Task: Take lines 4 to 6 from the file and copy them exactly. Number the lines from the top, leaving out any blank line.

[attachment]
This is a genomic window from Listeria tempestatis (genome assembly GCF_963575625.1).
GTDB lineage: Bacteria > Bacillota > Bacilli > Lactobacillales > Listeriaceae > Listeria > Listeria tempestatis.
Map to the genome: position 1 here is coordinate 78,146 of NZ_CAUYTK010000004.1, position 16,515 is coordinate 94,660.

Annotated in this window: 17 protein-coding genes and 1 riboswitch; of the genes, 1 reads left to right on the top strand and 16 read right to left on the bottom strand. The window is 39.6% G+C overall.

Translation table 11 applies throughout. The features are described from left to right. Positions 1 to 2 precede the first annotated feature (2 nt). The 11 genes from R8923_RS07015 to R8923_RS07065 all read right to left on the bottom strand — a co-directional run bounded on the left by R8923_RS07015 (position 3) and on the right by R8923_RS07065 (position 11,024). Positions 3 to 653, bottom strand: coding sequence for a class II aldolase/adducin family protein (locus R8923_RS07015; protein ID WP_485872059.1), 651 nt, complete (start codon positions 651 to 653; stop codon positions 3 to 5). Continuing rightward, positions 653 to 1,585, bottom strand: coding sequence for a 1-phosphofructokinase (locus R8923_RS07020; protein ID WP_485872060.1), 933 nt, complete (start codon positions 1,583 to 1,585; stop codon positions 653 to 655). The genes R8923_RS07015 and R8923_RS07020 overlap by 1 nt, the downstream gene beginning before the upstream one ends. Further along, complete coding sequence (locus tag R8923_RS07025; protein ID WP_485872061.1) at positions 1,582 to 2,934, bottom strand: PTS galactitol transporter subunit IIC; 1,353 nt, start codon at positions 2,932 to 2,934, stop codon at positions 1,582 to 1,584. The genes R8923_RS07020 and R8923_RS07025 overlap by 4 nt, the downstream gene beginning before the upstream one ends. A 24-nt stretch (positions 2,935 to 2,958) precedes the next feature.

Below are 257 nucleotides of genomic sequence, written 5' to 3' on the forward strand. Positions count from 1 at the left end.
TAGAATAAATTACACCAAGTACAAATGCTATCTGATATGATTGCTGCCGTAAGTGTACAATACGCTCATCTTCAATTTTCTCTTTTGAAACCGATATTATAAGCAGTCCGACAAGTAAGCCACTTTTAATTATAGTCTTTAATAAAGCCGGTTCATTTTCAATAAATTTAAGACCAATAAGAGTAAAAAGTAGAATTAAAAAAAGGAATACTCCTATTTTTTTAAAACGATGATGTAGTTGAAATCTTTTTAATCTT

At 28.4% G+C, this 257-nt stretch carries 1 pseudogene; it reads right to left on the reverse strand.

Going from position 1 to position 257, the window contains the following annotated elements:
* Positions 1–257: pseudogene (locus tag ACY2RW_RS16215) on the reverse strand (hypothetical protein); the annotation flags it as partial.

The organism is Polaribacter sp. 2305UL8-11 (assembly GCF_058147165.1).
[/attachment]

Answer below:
Annotated in this window: 17 protein-coding genes and 1 riboswitch; of the genes, 1 reads left to right on the top strand and 16 read right to left on the bottom strand. The window is 39.6% G+C overall.

Translation table 11 applies throughout. The features are described from left to right. Positions 1 to 2 precede the first annotated feature (2 nt). The 11 genes from R8923_RS07015 to R8923_RS07065 all read right to left on the bottom strand — a co-directional run bounded on the left by R8923_RS07015 (position 3) and on the right by R8923_RS07065 (position 11,024). Positions 3 to 653, bottom strand: coding sequence for a class II aldolase/adducin family protein (locus R8923_RS07015; protein ID WP_485872059.1), 651 nt, complete (start codon positions 651 to 653; stop codon positions 3 to 5). Continuing rightward, positions 653 to 1,585, bottom strand: coding sequence for a 1-phosphofructokinase (locus R8923_RS07020; protein ID WP_485872060.1), 933 nt, complete (start codon positions 1,583 to 1,585; stop codon positions 653 to 655). The genes R8923_RS07015 and R8923_RS07020 overlap by 1 nt, the downstream gene beginning before the upstream one ends. Further along, complete coding sequence (locus tag R8923_RS07025; protein ID WP_485872061.1) at positions 1,582 to 2,934, bottom strand: PTS galactitol transporter subunit IIC; 1,353 nt, start codon at positions 2,932 to 2,934, stop codon at positions 1,582 to 1,584. The genes R8923_RS07020 and R8923_RS07025 overlap by 4 nt, the downstream gene beginning before the upstream one ends. A 24-nt stretch (positions 2,935 to 2,958) precedes the next feature.

Below are 257 nucleotides of genomic sequence, written 5' to 3' on the forward strand. Positions count from 1 at the left end.